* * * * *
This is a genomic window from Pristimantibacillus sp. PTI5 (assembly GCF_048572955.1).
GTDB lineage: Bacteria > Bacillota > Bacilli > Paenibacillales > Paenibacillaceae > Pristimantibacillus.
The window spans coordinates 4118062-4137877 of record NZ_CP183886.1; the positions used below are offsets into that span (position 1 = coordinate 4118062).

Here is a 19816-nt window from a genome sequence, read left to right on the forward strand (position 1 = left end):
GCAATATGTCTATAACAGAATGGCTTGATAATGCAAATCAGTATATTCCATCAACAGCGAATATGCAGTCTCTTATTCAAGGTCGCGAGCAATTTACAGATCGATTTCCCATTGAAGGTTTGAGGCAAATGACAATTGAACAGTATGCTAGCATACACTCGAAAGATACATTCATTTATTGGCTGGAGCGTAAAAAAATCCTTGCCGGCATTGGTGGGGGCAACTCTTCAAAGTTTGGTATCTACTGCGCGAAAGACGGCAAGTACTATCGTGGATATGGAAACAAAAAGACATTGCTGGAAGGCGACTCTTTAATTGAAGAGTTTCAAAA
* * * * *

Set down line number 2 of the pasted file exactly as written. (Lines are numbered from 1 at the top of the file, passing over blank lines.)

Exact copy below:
GTDB lineage: Bacteria > Bacillota > Bacilli > Paenibacillales > Paenibacillaceae > Pristimantibacillus.